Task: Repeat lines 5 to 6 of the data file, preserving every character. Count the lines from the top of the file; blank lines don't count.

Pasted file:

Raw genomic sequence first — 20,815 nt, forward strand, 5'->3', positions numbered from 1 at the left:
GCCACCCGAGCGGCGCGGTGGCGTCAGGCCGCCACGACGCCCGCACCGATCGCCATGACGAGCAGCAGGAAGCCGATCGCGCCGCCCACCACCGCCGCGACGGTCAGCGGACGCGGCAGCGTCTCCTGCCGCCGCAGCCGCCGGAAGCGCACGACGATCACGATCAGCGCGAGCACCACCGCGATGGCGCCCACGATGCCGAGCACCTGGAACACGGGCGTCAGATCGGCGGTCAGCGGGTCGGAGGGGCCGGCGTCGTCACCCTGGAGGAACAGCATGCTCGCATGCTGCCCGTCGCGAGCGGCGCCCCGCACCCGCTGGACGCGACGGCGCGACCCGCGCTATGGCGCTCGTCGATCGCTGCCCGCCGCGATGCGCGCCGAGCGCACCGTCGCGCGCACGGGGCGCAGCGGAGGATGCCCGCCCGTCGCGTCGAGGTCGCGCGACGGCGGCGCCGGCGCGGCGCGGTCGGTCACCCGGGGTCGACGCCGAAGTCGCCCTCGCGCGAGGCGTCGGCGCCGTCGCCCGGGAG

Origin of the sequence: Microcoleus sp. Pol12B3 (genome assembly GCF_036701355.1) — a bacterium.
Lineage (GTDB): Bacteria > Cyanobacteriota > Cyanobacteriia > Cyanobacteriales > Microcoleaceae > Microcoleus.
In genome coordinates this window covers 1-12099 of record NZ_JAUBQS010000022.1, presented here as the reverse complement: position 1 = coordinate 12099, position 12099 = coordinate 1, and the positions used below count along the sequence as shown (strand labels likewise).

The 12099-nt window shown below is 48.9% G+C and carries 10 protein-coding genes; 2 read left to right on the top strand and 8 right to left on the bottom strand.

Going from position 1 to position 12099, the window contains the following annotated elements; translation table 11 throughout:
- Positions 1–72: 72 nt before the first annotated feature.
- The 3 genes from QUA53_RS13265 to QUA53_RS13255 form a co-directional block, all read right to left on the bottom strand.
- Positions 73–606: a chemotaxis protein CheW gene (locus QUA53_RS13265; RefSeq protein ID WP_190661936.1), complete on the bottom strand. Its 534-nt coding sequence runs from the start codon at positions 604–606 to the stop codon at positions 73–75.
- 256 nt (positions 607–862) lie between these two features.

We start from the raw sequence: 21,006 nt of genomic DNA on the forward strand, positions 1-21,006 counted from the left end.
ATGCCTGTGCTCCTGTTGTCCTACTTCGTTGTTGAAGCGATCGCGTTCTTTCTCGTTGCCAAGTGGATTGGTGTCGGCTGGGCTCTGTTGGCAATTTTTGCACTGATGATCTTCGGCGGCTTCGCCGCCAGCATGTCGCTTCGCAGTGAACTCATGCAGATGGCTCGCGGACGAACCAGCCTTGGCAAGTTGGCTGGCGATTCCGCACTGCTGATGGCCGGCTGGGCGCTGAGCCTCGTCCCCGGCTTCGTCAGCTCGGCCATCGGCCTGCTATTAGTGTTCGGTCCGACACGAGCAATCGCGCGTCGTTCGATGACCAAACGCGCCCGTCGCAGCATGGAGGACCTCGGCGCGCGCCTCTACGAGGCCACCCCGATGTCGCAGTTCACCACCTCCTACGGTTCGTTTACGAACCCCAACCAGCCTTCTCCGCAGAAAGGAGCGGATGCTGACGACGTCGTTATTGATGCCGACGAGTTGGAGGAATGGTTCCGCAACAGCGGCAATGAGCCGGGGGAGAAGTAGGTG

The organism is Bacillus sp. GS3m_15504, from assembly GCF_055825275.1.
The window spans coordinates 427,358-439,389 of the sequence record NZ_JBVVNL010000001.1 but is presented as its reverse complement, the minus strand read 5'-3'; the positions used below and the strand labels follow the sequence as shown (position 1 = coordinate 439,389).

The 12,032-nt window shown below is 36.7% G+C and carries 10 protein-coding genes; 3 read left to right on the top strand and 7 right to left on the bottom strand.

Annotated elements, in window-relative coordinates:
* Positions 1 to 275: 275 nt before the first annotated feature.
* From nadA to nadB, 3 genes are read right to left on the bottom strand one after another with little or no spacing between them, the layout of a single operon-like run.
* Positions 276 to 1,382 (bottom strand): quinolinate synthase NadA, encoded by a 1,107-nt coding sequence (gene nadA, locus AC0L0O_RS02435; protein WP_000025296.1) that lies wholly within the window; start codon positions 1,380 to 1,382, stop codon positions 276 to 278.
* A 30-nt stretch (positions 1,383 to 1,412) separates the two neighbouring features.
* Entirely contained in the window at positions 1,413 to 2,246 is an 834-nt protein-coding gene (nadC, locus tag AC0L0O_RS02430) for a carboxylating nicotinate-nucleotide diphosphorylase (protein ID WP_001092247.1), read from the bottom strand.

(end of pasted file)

In genome coordinates this window covers 1-12099 of record NZ_JAUBQS010000022.1, presented here as the reverse complement: position 1 = coordinate 12099, position 12099 = coordinate 1, and the positions used below count along the sequence as shown (strand labels likewise).

The 12099-nt window shown below is 48.9% G+C and carries 10 protein-coding genes; 2 read left to right on the top strand and 8 right to left on the bottom strand.